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Tuesday, January 27, 2009

the ultimate answer to life, the universe, and everything

Remember what I wrote about Qt 4.2 back then? Well now KDE 4.2 also reached it.

Rock on!

Qt, not QT

Qt, the application framework from Qt Software is written as Qt (capital Q). It is not written as QT (capital Q, capital T). QT can refer to a lot of other things, e.g. Apple QuickTime.

The official pronunciation of Qt is "cute". It is not pronounced as "cue tea".

Monday, January 26, 2009


Qt::CheatTransform was supposed to be a joke in Qt Developer Days graphics talk (though some people took it seriously). It still resembles the idea of blazing-fast by cheating whenever you can. Basically this is about creating a thumbnail preview of a large image in an optimized way. Downscaling an image is usually done using QImage::scaled() function. You have two choices: Qt::SmoothTransformation gives the best quality but very slow or Qt::FastTransformation is extremely fast at the expense of the quality. But what if there is a compromise: not too slow but the quality is still acceptable? Well, apparently it is possible to do. Check out my latest Qt Labs blog which exactly exposes the trick.

In the above screenshot, the result of downscaling a 10-megapixel picture is depicted. There are three images, each for Qt::FastTransformation, Qt::SmoothTransformation and one "cheat scaling" method. Use the key 1 to 3 to switch the scaling method and watch out the bottom right image. If you flip back and forth using 2 (for Qt::SmoothTransformation) and 3 (using the cheat method), can you spot the different pixels immediately? Do you think the cheat downscaled image is good enough?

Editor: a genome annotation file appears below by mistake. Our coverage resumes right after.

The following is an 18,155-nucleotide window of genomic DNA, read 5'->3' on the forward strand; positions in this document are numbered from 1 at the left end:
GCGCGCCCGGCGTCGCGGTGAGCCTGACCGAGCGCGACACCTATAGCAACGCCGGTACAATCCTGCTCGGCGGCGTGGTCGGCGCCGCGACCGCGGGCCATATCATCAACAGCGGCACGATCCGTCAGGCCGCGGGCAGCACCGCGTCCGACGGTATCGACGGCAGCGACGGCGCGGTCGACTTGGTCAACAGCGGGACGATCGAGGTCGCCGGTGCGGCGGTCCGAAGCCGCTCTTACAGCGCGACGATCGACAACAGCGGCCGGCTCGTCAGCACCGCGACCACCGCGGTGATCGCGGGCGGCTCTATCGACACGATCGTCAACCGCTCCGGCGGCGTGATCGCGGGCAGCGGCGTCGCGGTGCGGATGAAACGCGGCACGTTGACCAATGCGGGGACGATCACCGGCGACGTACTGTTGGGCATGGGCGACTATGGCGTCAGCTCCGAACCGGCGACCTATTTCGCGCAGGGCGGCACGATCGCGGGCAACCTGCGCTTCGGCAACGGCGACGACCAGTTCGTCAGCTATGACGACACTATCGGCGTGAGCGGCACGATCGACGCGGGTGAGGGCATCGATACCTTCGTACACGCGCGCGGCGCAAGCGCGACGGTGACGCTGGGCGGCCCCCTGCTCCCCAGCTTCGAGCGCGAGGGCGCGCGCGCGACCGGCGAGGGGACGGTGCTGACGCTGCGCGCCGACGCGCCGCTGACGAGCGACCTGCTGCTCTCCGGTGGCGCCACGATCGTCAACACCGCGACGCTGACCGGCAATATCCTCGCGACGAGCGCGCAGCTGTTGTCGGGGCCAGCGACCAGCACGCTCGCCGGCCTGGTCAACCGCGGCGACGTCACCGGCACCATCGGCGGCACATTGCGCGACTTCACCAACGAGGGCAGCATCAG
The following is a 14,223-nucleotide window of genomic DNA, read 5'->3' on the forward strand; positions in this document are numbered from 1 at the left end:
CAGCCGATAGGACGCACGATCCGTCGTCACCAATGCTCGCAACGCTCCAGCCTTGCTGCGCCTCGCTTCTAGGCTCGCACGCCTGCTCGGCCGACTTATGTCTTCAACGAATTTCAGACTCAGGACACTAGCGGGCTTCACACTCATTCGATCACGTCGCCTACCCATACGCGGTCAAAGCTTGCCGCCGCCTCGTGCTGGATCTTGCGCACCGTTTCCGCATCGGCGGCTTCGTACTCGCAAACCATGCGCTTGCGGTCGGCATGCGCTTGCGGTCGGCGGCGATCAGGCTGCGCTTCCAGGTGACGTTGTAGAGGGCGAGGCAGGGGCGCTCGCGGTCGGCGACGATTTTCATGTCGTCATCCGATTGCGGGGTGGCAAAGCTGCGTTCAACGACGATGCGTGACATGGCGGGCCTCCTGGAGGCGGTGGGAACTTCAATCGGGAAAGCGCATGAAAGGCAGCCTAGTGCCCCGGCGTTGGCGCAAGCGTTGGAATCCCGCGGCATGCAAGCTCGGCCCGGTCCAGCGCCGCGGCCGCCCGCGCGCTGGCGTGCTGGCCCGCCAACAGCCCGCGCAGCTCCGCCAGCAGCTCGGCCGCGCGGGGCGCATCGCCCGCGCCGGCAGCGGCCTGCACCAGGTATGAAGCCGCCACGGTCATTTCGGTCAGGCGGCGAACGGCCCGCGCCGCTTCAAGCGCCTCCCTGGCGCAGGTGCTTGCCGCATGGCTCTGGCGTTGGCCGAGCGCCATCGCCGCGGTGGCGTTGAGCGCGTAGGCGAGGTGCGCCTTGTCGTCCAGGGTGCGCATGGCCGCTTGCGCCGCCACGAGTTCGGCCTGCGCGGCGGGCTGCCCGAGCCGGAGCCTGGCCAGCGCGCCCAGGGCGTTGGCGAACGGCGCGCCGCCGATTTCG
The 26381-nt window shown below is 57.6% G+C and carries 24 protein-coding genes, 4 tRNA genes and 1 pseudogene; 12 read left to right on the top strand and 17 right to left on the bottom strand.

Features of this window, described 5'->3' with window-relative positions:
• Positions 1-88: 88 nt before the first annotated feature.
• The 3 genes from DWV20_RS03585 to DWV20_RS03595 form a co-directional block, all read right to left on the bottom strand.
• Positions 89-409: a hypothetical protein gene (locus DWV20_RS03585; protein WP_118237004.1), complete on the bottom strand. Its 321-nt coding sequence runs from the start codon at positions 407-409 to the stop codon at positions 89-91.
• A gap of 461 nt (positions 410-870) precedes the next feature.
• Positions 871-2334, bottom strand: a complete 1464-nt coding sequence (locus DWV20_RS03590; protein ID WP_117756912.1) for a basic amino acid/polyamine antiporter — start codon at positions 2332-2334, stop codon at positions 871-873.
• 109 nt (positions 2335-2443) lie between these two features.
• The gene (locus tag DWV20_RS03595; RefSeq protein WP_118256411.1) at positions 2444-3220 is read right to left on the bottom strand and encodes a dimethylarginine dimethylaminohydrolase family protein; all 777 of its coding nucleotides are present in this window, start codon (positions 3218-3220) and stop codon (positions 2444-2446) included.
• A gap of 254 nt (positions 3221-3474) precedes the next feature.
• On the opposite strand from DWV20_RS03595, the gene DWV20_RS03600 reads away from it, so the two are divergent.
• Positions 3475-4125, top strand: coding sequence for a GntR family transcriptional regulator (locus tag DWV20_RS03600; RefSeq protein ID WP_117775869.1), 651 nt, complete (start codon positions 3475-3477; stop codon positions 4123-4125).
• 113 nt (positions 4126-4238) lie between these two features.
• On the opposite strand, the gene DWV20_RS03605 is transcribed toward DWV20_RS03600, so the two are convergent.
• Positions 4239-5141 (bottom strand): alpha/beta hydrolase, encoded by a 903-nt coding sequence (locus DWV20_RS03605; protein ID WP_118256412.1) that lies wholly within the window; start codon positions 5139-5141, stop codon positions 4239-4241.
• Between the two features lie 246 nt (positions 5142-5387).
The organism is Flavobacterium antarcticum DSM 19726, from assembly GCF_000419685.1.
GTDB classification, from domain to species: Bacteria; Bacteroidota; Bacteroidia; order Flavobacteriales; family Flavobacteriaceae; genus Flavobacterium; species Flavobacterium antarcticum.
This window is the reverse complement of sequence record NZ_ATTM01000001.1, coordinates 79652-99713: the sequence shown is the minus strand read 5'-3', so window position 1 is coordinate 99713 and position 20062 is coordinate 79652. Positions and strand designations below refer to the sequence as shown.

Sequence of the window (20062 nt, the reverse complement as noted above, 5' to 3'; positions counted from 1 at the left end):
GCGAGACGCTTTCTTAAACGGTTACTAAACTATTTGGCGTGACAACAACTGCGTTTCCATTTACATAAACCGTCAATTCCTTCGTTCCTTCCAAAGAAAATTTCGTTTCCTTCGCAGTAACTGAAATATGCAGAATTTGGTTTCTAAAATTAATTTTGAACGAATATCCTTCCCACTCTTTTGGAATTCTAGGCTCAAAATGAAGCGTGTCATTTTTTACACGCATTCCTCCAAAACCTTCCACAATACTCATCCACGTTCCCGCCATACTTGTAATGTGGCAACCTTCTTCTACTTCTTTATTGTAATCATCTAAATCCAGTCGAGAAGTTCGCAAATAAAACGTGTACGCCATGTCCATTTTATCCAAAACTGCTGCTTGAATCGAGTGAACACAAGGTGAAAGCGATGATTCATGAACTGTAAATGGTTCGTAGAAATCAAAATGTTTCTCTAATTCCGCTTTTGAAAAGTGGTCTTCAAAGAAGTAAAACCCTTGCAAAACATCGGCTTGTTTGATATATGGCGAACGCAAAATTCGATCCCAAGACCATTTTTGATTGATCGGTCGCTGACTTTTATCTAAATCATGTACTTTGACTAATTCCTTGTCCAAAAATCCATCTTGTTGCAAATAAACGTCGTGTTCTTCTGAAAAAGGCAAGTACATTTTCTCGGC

How about the speed? Check out the following chart (longer is better), which speaks for itself:

Of course your milage may vary. The above comparison is for downscaling a 10-megapixel image to something like 200x150 pixels. You may gain less for smaller source images, though.

Saturday, January 24, 2009

wisdom of the week

Klug zu reden ist doch schwer, klug zu schweigen noch viel mehr.

English: To talk cleverly is difficult, to hold the tongue cleverly is even more.

in a field

Tuesday, January 20, 2009

secrets, a sign, a reason

Let us start with a comparison (longer is better):

If you see the my latest graphics example: 50% scaling of (A)RGB32 image, you will find a 10x faster way (compared to QImage::scaled() function) to downscale an image to the half its original size, of course with (approximately) the same visual quality as when you use Qt::SmoothTransformation.

For the readers who also did listened to my Qt Developer Days graphics talk, you can have an idea why I make so much fuss just for image halfscaling :-) Bear with me and we will reach that point.

Friday, January 16, 2009

enlightment of the week

You would know someone better, not from the way he treats his friends, but rather the way he deals with his enemies.

Thursday, January 15, 2009

capture the idea, before it is long gone

Using WebKit, it is quite trivial to create a tool that grabs the contents of a web page and then saves everything as an image. Together with the new full page zoom feature, we can have the zoomed in or zoomed out version of the page, even at different viewport sizes (which may simulate different screen resolutions). In fact, that is what I describe in Qt Labs on the topic of Capturing web pages.

Just imagine you can have that small utility and you can run something like (web address, zoom factor in percent, output filename, optionally also the viewport width):

webcapture 50 trolltech.png

what would you do then?

Wednesday, January 14, 2009

lima golf papa lima

Sebastian just announced that Qt 4.5 will be also available under LGPL 2.1. Yes, it's the Lesser General Public License (check the FAQ). It means a good change for KDE as well.

One small step for Qt Software, one giant leap for mankind...

Tuesday, January 13, 2009

bleeding-edge ioquake3 to play Quake III: Arena

Here is step by step short instructions if you want to play Quake III: Arena using the bleeding-edge version of ioquake3. Reasons to do this (instead of using the vanilla Q3A executable): ioquake is still actively developed and maintained and it has new fancy features like in-game VoIP, SDL backend, OpenAL support, x86-64 JIT, MinGW build, and many others.